Can China grow a flower on the moon? The countdown begins
- Chinese space agency to broadcast experiment that ‘could pave the way for human life in outer space’
In the 2015 blockbuster The Martian, Matt Damon plays an astronaut who gets stranded on Mars and survives by growing potatoes, producing enough food to last months.
China’s lunar mission could bring that piece of science fiction a step closer to reality if it succeeds in growing the first flower on the moon in less than a hundred days’ time, an experiment that the China National Space Administration said it would soon broadcast.
When the Chang’e 4 spacecraft landed on the far side of the moon on January 3, its cargo included an airtight container known as a “moon surface micro-ecological circle”.
At 18cm high and 16cm in diameter, the aluminium alloy cylinder contains silkworm eggs and seeds for potatoes and a kind of cress.
It weighs only 3kg but cost more than 10 million yuan (about US$1.5 million) – the internal camera alone cost 600,000 yuan.
If all goes well, both plants will root and sprout in the container, producing the first flower on the surface of the moon towards the end of a 100-day experimental period, according to the space agency.
Meanwhile, the silkworm eggs will also complete the full life cycle, from hatching to turning into moths.
The plants would not be the first flowers grown in space though – on January 16, 2016, Nasa shared photographs of a zinnia in bloom in a plant system aboard the International Space Station, orbiting about 300km above the Earth.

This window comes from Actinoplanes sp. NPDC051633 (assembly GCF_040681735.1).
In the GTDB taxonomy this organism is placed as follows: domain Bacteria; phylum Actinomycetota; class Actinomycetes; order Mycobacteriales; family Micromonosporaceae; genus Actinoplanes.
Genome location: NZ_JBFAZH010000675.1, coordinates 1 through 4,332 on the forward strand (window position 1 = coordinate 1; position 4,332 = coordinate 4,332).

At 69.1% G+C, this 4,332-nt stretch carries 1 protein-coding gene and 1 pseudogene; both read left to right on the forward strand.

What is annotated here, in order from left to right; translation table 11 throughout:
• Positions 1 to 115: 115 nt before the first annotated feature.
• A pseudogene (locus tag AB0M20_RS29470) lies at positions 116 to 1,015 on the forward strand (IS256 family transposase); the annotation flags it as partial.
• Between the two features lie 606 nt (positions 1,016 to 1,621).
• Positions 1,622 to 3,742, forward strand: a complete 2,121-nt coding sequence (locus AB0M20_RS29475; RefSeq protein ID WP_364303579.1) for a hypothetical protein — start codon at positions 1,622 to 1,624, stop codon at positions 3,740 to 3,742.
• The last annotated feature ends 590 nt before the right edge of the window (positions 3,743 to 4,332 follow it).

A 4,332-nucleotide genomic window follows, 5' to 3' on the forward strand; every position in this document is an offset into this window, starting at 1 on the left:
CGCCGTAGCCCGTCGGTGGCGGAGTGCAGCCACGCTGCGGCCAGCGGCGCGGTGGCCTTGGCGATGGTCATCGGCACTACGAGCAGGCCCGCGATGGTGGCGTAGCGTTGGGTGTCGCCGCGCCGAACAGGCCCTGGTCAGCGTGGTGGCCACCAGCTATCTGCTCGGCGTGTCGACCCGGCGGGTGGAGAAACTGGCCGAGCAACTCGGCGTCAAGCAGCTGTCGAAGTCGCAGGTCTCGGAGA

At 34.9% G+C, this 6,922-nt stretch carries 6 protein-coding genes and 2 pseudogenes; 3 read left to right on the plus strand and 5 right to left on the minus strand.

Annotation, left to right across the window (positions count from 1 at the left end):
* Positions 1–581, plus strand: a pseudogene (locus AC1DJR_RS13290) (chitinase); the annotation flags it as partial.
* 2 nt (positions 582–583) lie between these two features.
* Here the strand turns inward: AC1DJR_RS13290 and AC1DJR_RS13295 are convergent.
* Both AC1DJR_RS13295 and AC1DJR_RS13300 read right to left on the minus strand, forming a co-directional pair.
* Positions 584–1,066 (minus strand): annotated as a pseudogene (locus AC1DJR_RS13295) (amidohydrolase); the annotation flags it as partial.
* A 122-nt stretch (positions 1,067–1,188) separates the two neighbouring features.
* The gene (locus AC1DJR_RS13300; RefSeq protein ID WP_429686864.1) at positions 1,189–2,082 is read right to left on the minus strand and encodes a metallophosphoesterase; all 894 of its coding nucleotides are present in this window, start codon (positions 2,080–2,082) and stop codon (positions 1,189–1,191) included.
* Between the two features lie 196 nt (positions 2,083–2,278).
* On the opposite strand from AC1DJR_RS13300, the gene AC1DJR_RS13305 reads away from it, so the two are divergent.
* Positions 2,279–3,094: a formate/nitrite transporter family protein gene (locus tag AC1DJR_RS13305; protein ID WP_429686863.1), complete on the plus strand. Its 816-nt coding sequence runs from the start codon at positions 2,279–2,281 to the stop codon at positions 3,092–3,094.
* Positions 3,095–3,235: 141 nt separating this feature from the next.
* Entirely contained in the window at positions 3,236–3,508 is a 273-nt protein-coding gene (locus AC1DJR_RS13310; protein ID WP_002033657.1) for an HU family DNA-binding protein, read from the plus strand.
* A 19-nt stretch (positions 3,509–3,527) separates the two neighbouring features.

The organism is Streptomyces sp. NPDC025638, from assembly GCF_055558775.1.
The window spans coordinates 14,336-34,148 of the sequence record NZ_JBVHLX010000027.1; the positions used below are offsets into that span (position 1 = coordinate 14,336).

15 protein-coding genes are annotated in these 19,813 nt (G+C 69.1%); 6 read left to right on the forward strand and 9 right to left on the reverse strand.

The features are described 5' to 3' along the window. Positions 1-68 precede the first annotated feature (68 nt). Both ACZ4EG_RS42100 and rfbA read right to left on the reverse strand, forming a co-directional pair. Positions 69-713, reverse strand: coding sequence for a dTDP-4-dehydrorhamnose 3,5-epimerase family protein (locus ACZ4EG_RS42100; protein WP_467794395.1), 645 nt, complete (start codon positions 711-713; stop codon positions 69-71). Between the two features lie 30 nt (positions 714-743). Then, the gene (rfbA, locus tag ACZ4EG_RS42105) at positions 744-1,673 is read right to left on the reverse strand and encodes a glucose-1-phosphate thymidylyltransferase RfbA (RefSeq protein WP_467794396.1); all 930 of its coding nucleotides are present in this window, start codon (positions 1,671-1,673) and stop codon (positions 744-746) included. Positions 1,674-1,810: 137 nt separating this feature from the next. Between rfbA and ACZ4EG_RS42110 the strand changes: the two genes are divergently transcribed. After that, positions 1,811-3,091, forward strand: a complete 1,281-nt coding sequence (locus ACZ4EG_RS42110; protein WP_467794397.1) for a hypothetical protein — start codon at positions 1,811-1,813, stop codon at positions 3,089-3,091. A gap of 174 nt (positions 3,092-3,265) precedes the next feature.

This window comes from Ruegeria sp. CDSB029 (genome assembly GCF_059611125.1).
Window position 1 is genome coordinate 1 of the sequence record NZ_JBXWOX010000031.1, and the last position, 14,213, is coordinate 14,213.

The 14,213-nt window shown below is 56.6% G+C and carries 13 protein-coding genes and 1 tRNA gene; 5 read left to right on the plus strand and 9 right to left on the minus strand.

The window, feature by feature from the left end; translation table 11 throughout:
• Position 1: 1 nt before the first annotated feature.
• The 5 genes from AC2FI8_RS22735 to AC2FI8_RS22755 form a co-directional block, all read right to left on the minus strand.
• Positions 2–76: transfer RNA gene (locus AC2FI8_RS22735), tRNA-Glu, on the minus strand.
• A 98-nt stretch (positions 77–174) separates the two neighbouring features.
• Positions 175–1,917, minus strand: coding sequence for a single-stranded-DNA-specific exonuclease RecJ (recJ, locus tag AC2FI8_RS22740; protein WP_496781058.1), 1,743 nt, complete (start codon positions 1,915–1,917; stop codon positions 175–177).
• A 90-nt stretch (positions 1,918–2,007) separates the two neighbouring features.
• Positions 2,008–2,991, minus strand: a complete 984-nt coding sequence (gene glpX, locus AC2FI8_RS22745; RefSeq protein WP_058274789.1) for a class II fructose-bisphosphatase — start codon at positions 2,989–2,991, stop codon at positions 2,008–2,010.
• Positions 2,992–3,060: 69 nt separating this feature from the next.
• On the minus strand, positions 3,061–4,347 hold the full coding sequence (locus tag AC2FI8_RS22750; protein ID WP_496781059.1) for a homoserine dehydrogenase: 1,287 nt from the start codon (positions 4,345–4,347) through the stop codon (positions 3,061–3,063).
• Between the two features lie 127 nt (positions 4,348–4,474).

Cultivating the plants won’t be easy – temperatures on the moon’s surface can go over 100 degrees Celsius (202 degrees Fahrenheit) in the day and drop to minus 100 degrees at night. Radiation from the sun and the lower gravity will also pose problems.
Professor Xie Gengxin, the Chinese scientist in charge of the lunar plant experiment, said that if successful, the project would signal that China was catching up in space exploration, state-run Beijing Youth Daily reported.
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Xie said it would lay the foundation for humans to live in outer space.
Xie said the team had designed the container to maintain a temperature of between 1 and 30 degrees, allow in natural light and feed the plants with water and a nutrient solution.
The silkworms would consume the oxygen released by the plants, emit carbon dioxide and fertilise the plants with their dung, he said.
Xie said a similar experiment would be conducted on Earth for comparison.